by Garry Robinson
This article discusses some of the subtleties that you can apply to your database tables prior to upsizing your tables to SQL Server. I do this because once you are in an environment where you have Access as a front-end and a SQL Server back-end, things are going to get more complicated. Another good thing about this article is that it will probably improve your database model and reduce the size of your database at the same time.
If MS Access is going to talk to a SQL Server database through ODBC, Access
requires that a table must have at least one unique index if it is going to
allow editing of the data in the table. This means
that just about every table in the database will need to have a primary key.
Whilst it is possible to use a unique index that is not a primary key, tools
like the SQL Server upsizer wizard will force the first unique index in
the table to be the primary key. Therefore I suggest that you have a primary key in every table and you will be on the
way to solving your first upgrade issue.
Another reason why I like sorting out primary keys is that it generally means that you have a chance to revisit and improve the design of your database model. If you decide not to add a primary key, after you upsize the table you will only be able to read the table and not to write to it.
Once you decide that you need to add a primary key to a table, you may not be allowed to add the key because of duplicate values. There are two ways around this. The first way is to add one of those "ugly" AutoNumber fields and make this your primary key. This is certainly quick and if you resolve to review the key again later, you really are no worse of now than you were before you started. The better way to solve the duplicate items issues is to utilize the Find Duplicates query wizard. In Access 2003, you will find this when you click on the New Query button in the database container. In Access 2007, select the Create Tab in the Ribbon and choose Query Wizard. Finally when you have revised your index, don’t forget to renew the relationship diagram if there are any other related tables.
If you do not add a
primary index to a table straight away, Access goes out of its way to encourage
you to add a unique index. Whilst most DB professionals will see this as a cue
to revisit the table design, the DB enthusiast may accept the primary key
offered and never give it another thought. Unfortunately the default name for
this primary key is “ID” and many a DB enthusiast will fall for this trap. So if you see a lot of these fields in your tables, it is time to spend a
number of hours fixing up these less than useful keys. Once
Access has played this card, a subsequent trap for the unwary occurs when the
lookup table wizard is used. In this instance Access will temp you to
add an auto number field to a main table that matches the auto number field in
the lookup table. This has the effect of storing a number in your table and a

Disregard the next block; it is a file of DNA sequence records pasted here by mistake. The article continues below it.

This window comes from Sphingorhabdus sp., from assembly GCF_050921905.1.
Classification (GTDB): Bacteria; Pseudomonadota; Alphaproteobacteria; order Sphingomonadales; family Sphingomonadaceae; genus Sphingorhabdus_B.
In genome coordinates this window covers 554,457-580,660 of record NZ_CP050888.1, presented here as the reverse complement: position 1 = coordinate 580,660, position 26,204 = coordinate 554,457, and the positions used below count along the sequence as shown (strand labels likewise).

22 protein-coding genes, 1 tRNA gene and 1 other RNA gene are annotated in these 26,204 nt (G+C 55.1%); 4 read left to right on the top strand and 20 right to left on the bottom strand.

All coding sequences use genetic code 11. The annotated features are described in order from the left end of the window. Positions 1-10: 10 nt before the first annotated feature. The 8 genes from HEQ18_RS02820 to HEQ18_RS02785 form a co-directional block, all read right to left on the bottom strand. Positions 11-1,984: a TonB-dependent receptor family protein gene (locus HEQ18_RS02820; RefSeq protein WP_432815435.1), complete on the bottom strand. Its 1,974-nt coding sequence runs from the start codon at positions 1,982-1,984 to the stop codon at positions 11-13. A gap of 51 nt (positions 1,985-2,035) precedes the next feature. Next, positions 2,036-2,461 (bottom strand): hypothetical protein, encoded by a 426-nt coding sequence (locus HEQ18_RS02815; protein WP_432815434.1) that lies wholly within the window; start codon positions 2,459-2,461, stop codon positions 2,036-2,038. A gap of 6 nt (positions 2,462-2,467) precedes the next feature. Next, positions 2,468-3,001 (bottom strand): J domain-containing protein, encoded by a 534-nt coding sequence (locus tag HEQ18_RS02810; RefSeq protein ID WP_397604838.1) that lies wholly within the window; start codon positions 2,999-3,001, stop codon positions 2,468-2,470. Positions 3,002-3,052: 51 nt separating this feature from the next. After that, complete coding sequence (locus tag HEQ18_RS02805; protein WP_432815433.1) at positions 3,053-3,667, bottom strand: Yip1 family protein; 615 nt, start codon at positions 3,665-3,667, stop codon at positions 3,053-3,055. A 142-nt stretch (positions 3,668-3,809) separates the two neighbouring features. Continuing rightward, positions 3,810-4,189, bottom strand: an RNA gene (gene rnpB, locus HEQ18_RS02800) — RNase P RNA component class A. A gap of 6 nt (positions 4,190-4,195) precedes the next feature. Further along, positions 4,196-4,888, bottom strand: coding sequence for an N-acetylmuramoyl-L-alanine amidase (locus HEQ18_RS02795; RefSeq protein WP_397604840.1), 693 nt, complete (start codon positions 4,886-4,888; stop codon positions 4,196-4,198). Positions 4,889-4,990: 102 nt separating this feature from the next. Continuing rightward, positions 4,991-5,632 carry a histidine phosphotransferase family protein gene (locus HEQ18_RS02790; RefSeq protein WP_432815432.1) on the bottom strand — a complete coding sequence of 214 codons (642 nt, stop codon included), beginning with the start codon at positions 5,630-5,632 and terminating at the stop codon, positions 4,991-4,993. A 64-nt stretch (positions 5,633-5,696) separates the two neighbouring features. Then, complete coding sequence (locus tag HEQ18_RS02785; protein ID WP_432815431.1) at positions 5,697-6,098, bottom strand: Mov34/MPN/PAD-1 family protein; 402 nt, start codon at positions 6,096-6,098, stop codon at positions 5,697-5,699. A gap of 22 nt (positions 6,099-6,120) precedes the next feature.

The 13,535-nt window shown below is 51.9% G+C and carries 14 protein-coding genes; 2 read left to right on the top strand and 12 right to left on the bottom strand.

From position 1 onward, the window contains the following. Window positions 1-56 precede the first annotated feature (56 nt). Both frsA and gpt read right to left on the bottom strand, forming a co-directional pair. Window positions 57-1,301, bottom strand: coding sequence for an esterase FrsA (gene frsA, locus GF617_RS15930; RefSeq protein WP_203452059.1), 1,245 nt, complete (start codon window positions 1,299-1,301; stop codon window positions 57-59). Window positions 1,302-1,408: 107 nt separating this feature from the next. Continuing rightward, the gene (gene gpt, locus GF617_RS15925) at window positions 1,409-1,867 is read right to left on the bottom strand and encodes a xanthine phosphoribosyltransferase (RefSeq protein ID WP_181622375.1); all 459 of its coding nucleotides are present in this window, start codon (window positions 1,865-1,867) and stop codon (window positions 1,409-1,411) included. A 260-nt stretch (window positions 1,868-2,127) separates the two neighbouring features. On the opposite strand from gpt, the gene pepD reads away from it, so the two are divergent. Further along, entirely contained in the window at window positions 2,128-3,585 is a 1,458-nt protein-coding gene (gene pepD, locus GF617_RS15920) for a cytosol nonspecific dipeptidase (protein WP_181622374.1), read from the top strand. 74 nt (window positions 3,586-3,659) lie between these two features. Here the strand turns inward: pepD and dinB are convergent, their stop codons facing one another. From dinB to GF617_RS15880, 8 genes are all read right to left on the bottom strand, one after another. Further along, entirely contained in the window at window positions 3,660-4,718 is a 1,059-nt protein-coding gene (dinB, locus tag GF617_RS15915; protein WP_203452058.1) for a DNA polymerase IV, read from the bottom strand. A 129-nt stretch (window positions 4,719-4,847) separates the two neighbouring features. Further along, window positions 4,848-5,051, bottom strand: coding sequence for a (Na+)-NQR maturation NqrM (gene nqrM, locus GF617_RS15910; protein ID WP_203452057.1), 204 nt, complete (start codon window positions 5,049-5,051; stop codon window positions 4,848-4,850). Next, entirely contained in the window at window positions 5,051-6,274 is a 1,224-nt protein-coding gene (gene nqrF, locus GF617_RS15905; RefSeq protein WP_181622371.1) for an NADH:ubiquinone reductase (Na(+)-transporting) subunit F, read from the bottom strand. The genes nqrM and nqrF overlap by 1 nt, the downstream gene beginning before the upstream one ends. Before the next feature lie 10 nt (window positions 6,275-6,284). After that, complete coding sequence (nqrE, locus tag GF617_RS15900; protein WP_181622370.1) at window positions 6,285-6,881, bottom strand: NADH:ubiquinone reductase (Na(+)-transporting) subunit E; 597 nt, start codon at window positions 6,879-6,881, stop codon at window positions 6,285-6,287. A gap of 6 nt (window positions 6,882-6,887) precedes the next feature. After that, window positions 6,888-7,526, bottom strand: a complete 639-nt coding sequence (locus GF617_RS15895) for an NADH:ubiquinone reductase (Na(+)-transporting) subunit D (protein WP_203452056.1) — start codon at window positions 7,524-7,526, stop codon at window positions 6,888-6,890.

number in your lookup table. In this instance, the name (probably "ID”) is also
duplicated into the main table leading to more ambiguity.
You should clear these unnecessary lookup indices up before you make the transfer or you will forever be searching your Database (relationship) Diagrams and Tables in SQL Server to work out the value of a lookup code.
Another Access gotcha “feature” that you can run into during conversions is the Auto index option. This little “nuisance” is located in Access 2003 in the Table/Queries Tab under the menu Tools ~ Options. In Access 2007, you need to click on the Office button, choose Access Options, then choose Object Designers as shown in Figures 1 and 2. You will find that most database enthusiasts are unlikely to know anything about this option. The result is that there could be many tables in the database with indexes that were not planned for. If you don't understand what this means, try this little exercise.
You will now find that you have two indexes in the table when it seemed that you only approved one.
Imagine that particular “feature” in a database with 100 tables or more and you can start to see the challenges that can beset a database developed by an database enthusiast with the assistance of the Access table and lookup wizards.
If you think that is implausible, I have recently worked on a database with 1200 indexes on 200 tables. I can guarantee you that 75% of those indexes were not needed.
Figures 1 & 2. Finding and setting the Auto index on creation option.
Another great gotcha that you will experience in a conversion is when you find a relationship between two tables that have different sized fields. Personally I don’t seems to fall for this one very often and I imagine that is because I copy and paste the common fields between each of tables whenever I can. Nevertheless I imagine that we all fall victim to leaving a text field at ifs default size of 50 characters from time to time. In the SQL Server upsizer Wizard, you would see an error message that looks like the following.